So my friends say.

      Why did that sound so lonely? A man like Tyler probably had more friends than he could count. Still…friends weren’t a substitute for family, she knew that better than anyone.

      She looked up and saw him focus on the game with a kind of hungry intensity. Megan pressed a hand to her stomach, unnerved by more than physical awareness.

      “I noticed the pitcher is taking it easy on Kara,” Tyler said, motioning toward the mound. “Nice, slow pitches that go straight across the plate.”

      She swallowed, trying to get control of herself. “I…I know we sound competitive, but this isn’t the World Series. It’s more important for everyone to have fun than to win,” she said finally.

      “I see.” Tyler nodded, his gaze still fixed on the game.

      Kara took a swing at her third pitch. The ball connected with a dull thud and bounced toward third base, just inside the foul line. With a gleeful “hurray,” she dropped the bat and ran.

      “Go, Kara, go,” cried a dozen voices.

      Tyler leaned back against his fence and surveyed the field. It was plain the opposite team wasn’t reacting as quickly as they did with the older players. They were giving Kara a chance to reach first base. To be a part of the game, just as Megan had said.

      He didn’t know if child psychologists would approve of their tactics, but it was rather nice. At the same time he would have been furious with the O’Bannons if they’d done anything like that when he was a teenager—he would have accused them of treating him differently, of giving him charity.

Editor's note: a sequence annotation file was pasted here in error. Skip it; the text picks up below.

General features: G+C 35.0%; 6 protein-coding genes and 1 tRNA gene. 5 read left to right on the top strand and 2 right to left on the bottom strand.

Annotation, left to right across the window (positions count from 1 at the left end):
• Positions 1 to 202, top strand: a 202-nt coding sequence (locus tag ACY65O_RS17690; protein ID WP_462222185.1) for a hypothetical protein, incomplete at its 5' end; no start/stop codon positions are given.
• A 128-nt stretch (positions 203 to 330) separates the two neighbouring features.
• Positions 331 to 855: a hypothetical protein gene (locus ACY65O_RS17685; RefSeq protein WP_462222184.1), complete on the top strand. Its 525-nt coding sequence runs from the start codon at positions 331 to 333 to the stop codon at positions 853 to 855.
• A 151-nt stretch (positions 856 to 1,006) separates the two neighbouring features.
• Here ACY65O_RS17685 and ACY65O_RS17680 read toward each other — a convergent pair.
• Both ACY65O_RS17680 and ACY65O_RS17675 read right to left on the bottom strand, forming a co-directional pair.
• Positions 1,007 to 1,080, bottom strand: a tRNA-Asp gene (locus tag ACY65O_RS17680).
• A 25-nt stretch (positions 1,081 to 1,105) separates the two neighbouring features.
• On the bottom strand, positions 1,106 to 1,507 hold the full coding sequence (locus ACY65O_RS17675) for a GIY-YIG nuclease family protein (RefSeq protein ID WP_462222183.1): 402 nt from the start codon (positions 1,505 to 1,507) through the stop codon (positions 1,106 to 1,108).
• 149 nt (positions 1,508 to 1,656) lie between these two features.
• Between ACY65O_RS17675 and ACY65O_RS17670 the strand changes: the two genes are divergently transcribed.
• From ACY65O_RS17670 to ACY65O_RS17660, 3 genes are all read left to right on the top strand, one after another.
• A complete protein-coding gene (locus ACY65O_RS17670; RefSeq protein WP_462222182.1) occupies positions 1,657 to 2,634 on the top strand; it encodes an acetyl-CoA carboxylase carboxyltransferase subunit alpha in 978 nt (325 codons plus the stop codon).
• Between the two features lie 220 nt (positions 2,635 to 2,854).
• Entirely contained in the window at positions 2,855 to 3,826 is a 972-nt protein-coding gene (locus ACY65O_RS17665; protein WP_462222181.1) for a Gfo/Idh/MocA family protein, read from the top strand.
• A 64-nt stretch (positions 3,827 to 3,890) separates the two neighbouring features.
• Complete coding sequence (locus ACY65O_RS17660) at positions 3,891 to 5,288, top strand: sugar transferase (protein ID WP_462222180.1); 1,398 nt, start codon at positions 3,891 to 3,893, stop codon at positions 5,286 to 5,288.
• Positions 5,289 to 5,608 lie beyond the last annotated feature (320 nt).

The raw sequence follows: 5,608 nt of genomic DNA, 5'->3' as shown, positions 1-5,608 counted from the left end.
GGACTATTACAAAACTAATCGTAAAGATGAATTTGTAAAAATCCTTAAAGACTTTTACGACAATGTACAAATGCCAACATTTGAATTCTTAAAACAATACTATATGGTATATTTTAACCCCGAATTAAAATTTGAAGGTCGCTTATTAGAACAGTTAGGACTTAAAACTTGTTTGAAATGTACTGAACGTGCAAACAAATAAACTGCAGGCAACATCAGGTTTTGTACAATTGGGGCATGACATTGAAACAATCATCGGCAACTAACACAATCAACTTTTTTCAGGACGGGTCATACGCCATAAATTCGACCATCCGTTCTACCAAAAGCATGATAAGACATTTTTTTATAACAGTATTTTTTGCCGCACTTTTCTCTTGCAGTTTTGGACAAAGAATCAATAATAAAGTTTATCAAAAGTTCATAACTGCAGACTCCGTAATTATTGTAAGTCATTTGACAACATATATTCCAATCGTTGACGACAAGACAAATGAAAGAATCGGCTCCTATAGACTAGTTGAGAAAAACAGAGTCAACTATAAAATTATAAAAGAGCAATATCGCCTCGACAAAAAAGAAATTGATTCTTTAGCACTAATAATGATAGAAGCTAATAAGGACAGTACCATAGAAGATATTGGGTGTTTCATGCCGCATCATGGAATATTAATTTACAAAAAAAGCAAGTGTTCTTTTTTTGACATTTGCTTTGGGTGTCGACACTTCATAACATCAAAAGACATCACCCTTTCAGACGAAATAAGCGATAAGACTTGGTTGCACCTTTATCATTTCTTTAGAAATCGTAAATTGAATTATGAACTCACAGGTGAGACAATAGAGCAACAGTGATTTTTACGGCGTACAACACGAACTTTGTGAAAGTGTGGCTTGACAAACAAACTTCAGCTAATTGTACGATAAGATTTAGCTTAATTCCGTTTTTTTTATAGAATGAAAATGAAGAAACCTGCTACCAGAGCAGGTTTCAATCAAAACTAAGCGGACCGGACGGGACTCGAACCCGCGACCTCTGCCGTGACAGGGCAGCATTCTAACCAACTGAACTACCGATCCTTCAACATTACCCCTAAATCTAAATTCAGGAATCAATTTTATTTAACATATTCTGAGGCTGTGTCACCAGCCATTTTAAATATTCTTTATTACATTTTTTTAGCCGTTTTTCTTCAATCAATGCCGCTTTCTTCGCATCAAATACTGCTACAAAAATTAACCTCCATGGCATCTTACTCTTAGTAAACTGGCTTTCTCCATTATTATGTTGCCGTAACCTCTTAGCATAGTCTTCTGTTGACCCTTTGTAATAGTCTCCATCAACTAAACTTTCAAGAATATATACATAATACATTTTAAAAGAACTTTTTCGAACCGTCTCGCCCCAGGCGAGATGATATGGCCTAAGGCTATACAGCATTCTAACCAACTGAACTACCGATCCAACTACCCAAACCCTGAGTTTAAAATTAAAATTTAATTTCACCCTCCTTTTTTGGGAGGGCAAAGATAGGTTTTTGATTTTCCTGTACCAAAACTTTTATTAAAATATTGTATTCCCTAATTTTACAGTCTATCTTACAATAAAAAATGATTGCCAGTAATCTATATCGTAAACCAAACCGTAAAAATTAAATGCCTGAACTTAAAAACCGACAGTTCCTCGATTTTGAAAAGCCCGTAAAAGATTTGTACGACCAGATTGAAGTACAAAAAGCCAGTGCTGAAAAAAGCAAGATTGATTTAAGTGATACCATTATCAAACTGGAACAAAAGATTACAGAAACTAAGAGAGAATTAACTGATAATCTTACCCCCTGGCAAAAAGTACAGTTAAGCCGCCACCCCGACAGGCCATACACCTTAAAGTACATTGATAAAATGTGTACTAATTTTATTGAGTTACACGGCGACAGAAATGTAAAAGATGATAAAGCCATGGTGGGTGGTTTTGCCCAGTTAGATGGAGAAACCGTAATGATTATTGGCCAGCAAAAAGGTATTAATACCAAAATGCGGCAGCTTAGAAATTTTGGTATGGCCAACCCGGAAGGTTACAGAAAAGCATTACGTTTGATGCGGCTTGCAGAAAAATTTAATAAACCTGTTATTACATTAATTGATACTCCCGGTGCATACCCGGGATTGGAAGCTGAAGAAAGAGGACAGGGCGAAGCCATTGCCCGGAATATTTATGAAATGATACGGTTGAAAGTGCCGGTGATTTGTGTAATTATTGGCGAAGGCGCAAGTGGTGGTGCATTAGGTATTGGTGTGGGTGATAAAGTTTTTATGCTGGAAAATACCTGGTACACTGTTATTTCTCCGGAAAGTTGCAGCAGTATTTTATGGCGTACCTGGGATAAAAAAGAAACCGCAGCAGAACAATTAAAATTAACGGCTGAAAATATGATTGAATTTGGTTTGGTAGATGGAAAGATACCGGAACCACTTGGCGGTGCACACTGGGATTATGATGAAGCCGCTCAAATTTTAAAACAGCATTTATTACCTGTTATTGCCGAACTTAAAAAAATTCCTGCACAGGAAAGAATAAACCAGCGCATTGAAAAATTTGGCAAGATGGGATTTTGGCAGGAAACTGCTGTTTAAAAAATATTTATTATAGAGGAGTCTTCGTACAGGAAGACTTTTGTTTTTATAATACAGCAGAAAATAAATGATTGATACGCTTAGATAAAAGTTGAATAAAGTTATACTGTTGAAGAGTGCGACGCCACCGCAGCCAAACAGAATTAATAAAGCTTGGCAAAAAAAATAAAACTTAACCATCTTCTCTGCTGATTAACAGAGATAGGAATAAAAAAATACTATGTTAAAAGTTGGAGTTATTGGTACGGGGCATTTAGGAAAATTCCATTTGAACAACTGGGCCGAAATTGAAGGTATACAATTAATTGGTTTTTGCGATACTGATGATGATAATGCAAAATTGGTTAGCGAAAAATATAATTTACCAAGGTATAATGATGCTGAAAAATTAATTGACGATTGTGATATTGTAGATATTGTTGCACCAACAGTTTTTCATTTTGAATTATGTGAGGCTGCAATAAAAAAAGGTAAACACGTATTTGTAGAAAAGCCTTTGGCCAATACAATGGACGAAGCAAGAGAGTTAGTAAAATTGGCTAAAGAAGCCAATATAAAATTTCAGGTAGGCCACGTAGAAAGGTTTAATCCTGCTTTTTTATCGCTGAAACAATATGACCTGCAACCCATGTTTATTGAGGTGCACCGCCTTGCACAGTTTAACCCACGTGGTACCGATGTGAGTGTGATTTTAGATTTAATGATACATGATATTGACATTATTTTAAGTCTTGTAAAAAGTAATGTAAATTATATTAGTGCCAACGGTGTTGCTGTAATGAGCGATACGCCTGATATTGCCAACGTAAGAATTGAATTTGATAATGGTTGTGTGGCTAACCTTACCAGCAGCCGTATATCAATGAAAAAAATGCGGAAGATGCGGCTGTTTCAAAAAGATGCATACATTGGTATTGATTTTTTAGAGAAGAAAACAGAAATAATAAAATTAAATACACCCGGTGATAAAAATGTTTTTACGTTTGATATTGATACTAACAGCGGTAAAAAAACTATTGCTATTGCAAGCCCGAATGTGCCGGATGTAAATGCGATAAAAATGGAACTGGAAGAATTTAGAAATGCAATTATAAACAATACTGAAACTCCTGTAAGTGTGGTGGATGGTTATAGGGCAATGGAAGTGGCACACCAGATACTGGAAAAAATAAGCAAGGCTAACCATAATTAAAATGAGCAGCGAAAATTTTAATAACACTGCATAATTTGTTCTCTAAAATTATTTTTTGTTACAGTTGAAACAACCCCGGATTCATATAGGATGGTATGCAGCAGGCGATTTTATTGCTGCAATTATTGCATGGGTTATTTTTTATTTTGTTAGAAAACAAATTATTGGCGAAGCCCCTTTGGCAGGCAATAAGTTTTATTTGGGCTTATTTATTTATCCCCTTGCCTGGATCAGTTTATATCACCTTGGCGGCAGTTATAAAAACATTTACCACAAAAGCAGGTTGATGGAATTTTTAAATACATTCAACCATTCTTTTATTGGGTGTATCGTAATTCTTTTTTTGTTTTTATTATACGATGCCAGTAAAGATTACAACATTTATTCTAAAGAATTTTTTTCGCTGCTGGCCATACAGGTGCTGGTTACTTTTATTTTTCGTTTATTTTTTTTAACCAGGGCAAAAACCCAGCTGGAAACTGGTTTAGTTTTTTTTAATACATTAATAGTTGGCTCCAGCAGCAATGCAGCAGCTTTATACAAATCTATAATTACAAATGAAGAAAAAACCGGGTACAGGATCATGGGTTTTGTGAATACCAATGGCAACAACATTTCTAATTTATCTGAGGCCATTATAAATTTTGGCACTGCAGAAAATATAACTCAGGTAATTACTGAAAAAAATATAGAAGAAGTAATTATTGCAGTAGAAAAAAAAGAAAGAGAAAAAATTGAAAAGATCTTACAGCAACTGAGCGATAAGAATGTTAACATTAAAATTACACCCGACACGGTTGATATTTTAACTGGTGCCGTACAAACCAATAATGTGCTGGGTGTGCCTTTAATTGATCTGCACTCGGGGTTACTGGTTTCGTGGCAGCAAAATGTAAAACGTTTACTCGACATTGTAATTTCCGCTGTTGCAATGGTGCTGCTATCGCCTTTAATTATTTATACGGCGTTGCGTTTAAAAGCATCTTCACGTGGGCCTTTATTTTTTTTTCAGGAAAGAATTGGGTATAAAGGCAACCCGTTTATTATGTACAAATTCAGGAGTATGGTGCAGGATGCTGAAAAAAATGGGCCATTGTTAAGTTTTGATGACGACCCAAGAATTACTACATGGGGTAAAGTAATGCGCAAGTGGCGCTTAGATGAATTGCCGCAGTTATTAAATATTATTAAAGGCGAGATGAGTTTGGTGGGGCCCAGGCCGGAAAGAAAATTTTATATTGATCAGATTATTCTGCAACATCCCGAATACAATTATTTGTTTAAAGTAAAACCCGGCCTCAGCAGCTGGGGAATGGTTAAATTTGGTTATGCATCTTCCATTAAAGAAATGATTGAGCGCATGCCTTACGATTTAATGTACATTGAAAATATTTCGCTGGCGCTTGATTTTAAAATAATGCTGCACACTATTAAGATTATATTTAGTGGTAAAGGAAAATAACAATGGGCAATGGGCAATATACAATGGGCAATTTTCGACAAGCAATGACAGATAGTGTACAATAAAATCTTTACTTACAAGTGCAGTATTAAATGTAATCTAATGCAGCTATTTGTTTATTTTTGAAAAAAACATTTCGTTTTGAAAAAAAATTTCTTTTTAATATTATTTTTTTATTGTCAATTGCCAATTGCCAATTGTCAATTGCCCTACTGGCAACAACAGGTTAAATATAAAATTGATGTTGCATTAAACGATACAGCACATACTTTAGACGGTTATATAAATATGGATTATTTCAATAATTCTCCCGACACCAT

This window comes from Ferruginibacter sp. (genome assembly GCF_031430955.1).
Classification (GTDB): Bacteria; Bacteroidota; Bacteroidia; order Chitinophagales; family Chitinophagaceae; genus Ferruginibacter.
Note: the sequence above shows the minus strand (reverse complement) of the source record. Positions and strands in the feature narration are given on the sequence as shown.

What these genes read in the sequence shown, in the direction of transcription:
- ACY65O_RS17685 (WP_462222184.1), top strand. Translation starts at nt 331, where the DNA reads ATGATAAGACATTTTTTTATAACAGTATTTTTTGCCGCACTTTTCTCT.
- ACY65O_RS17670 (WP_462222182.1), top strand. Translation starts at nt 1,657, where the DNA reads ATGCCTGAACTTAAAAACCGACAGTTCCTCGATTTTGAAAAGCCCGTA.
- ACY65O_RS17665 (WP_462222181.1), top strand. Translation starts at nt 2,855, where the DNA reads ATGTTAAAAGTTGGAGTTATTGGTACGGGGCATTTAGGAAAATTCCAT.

Yet all they were doing was being kind.

      It was the same round robin of arguments he’d fought since his boyhood, and Tyler tiredly brushed his hand over his face. Coming to the reunion was a mistake. He didn’t know how to talk to these people, and Megan still affected him to the point of irrationality. Hell, he would have done anything to wipe the melancholy expression from her face when she was talking about Kara.

      “By the way, is there anyone here you don’t know?” Megan asked. “It seems strange, I guess, since they’re your family, not mine. But you haven’t been…” She stopped, looking uncomfortable all over again.

      “I’m slowly putting names to faces, though there are a few I don’t recognize, especially the kids,” Tyler said, ignoring the last part of her statement. They were both tiptoeing around the subject of his absence from the family. “And I haven’t seen Rick and Sue yet.”

      At the mention of her mother- and father-in-law, Megan smiled and shook her head. “They aren’t coming. They decided to spend a year at a monastery in Colorado, finding their ‘inner peace.”’

      Tyler lifted his eyebrows. “I guess they haven’t changed.” It was a polite way of saying Rick and Sue were just as flaky as ever. Nice, but flaky. He’d certainly liked them better than their son.


      Tyler’s hand tightened into a fist. He kept remembering Brad, probably because his cousin was inextricably connected to Megan, who was alive and standing close enough that his senses were infused with her uniquely feminine scent.

      “I…” Tyler cleared his throat. He shouldn’t have thought about his close proximity with Megan. It wasn’t wise. “Actually, I don’t remember that guy,” he murmured, motioning to a man sitting among the other players.

      “That’s Jack Carter. He’s an in-law, like me. Hey, Jack,” Megan called. “Come and meet Tyler.”

      Jack came over and gave Tyler an affable grin. “Nice to meet you. My wife is Kara’s second cousin, once removed.” He looked at Megan and scratched his balding head. “Or is it third cousin, twice removed?”

      “Second cousin, Jack. I’m glad you could make it.”

      The two men shook